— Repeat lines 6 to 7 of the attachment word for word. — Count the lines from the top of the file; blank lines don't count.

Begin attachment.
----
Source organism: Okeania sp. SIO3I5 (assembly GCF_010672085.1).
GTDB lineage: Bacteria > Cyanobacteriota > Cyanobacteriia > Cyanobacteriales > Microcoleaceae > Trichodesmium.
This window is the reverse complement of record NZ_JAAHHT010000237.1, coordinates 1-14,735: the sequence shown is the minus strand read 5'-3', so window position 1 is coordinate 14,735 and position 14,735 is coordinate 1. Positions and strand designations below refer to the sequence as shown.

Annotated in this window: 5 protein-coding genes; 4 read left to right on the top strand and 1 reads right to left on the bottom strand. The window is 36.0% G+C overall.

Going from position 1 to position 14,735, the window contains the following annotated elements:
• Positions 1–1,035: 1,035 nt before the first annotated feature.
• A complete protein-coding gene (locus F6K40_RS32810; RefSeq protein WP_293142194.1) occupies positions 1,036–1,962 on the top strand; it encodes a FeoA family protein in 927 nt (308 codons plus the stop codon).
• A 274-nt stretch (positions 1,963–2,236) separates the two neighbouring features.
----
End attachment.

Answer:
• Positions 1–1,035: 1,035 nt before the first annotated feature.
• A complete protein-coding gene (locus F6K40_RS32810; RefSeq protein WP_293142194.1) occupies positions 1,036–1,962 on the top strand; it encodes a FeoA family protein in 927 nt (308 codons plus the stop codon).